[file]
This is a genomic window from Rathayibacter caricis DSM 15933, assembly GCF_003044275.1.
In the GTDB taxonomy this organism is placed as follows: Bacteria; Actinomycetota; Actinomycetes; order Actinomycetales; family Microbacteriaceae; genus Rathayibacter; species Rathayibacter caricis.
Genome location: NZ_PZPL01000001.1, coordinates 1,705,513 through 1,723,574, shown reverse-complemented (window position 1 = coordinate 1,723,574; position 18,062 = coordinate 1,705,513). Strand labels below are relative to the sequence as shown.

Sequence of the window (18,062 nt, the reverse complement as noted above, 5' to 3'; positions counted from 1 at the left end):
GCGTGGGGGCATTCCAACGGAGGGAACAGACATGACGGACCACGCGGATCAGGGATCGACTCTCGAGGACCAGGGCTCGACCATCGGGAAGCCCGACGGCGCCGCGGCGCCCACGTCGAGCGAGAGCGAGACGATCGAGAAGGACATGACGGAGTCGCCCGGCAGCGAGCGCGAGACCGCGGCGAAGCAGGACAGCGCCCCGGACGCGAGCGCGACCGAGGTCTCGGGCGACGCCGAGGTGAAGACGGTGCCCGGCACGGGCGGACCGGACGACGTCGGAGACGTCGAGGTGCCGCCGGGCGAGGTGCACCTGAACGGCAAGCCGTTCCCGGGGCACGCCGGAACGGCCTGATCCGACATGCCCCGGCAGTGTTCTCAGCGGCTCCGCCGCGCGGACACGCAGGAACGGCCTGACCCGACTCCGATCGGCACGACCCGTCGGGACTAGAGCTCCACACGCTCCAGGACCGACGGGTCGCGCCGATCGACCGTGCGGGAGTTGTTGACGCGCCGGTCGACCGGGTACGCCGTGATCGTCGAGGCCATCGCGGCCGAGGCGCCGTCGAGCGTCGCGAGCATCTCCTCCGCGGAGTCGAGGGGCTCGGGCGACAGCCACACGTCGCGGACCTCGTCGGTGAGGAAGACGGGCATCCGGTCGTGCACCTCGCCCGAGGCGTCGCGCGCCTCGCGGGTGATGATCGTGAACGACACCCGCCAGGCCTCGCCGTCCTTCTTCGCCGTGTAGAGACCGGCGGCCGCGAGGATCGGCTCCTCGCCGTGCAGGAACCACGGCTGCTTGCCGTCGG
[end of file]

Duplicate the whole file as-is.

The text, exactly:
This is a genomic window from Rathayibacter caricis DSM 15933, assembly GCF_003044275.1.
In the GTDB taxonomy this organism is placed as follows: Bacteria; Actinomycetota; Actinomycetes; order Actinomycetales; family Microbacteriaceae; genus Rathayibacter; species Rathayibacter caricis.
Genome location: NZ_PZPL01000001.1, coordinates 1,705,513 through 1,723,574, shown reverse-complemented (window position 1 = coordinate 1,723,574; position 18,062 = coordinate 1,705,513). Strand labels below are relative to the sequence as shown.

Sequence of the window (18,062 nt, the reverse complement as noted above, 5' to 3'; positions counted from 1 at the left end):
GCGTGGGGGCATTCCAACGGAGGGAACAGACATGACGGACCACGCGGATCAGGGATCGACTCTCGAGGACCAGGGCTCGACCATCGGGAAGCCCGACGGCGCCGCGGCGCCCACGTCGAGCGAGAGCGAGACGATCGAGAAGGACATGACGGAGTCGCCCGGCAGCGAGCGCGAGACCGCGGCGAAGCAGGACAGCGCCCCGGACGCGAGCGCGACCGAGGTCTCGGGCGACGCCGAGGTGAAGACGGTGCCCGGCACGGGCGGACCGGACGACGTCGGAGACGTCGAGGTGCCGCCGGGCGAGGTGCACCTGAACGGCAAGCCGTTCCCGGGGCACGCCGGAACGGCCTGATCCGACATGCCCCGGCAGTGTTCTCAGCGGCTCCGCCGCGCGGACACGCAGGAACGGCCTGACCCGACTCCGATCGGCACGACCCGTCGGGACTAGAGCTCCACACGCTCCAGGACCGACGGGTCGCGCCGATCGACCGTGCGGGAGTTGTTGACGCGCCGGTCGACCGGGTACGCCGTGATCGTCGAGGCCATCGCGGCCGAGGCGCCGTCGAGCGTCGCGAGCATCTCCTCCGCGGAGTCGAGGGGCTCGGGCGACAGCCACACGTCGCGGACCTCGTCGGTGAGGAAGACGGGCATCCGGTCGTGCACCTCGCCCGAGGCGTCGCGCGCCTCGCGGGTGATGATCGTGAACGACACCCGCCAGGCCTCGCCGTCCTTCTTCGCCGTGTAGAGACCGGCGGCCGCGAGGATCGGCTCCTCGCCGTGCAGGAACCACGGCTGCTTGCCGTCGG